# Are Compact Sets Separated In a Locally Compact Topological Group

I am studying a proof of the existence of Haar measure on locally compact groups.

http://www.albanyconsort.com/HaarMeasure/HaarMeasure.pdf

In this proof (at the top of page 7) when proving finite additivity of a content (which is like a measure but is only defined over compact sets) we separate the disjoint compact sets $K_1$ and $K_2$ by an open set $O^{-1}$ such that $K_1O^{-1}$ and $K_2O^{-1}$ are still disjoint. I am unsure why we are allowed to do this.

There is a general theorem where if $K \subseteq U$ where $K$ compact and $U$ open then there is an open set $V$ such that $KV \subseteq U$. So if the space is Hausdorff the compact sets are closed and this can be applied. But I don't think we are assuming Hausdorff. Regularity might be useful as well, but it is not quite the same. And unless we can generate some closed sets it cannot be applied.

Can two compact sets always be separated by an open set in a locally compact topological group? I see why they can is the group is Hausdorff. But I also believe the Haar measure exists on a non Hausdorff group.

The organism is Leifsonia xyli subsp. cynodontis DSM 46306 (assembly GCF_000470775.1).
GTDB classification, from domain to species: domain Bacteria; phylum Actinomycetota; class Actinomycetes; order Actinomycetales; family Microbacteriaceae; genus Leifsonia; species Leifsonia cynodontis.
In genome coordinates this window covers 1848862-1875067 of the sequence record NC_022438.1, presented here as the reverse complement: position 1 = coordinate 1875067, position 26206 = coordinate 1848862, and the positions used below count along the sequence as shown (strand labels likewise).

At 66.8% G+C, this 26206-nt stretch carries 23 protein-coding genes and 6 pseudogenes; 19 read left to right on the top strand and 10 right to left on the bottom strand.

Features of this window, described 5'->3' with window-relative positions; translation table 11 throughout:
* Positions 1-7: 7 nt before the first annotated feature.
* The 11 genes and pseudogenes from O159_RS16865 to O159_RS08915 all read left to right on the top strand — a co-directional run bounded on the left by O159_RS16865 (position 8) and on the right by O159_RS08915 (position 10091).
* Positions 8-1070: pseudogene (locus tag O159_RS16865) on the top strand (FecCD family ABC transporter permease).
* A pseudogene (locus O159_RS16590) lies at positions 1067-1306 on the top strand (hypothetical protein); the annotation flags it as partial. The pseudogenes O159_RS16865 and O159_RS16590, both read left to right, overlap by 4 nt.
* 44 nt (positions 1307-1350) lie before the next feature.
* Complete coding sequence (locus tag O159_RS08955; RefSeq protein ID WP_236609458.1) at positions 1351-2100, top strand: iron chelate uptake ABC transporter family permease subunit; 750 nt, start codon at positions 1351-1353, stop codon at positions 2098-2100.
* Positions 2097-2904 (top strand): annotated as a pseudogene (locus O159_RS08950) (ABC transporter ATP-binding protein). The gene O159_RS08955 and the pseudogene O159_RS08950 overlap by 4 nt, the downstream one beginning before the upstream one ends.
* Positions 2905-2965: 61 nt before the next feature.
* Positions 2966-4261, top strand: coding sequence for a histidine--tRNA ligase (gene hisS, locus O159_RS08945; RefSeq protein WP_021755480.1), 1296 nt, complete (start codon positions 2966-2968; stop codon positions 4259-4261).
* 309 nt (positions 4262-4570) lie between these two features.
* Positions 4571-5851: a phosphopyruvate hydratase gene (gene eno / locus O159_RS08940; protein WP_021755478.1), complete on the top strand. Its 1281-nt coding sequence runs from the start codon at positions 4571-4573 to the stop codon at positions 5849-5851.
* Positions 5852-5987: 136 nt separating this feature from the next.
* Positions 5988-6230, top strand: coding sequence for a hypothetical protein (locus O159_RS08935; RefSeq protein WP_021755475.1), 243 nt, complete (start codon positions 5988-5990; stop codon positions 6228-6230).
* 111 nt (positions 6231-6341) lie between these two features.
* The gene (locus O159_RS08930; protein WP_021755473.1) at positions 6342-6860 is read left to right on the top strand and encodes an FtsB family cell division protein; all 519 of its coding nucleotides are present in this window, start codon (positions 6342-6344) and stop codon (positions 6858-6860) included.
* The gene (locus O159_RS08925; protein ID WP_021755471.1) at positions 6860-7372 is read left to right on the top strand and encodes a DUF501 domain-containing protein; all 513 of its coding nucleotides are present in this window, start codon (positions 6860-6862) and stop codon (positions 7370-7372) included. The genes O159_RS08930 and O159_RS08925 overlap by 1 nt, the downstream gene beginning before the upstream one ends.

Can someone either explain to me why the sets can be separated, or direct me to another proof of why Haar measure is additive in a non Hausdorff Group? And then I can patch it in.

Maybe you take the Kolmogorov Quotient of your group which is Hausdorff, prove Haar measure on it, and then use this to define a measure on the non Kolmogorovised group?

• Take an indiscrete group. You can't separate anything with open sets there. I guess Hausdorffness is assumed. Oct 29 '13 at 19:28
• This is something that has bothered me as well. It seems like a lot of the time hausdorff is covertly assumed when talking about locally compact topological groups. Oct 30 '13 at 2:17

The simplest example I can think of is the $(\mathbb{Z}, +)$ with the indiscrete topology. Since the smallest neighbourhood of $0$ is $\mathbb{Z}$, the measure has to be finite in order to be locally finite. On the other hand, any singleton is compact, and by translation-invariance each has the same measure $m$. But then $\sum_{n \in \mathbb{Z}} m$ is finite, therefore $m = 0$.
• This should not be a problem. The collection of arbitrary unions of equivalence classes is a $\sigma$-algebra that clearly contains all open sets. Therefore it also contains all Borel sets, but it does not contain a non-empty proper subset of any equivalence class. Oct 30 '13 at 15:09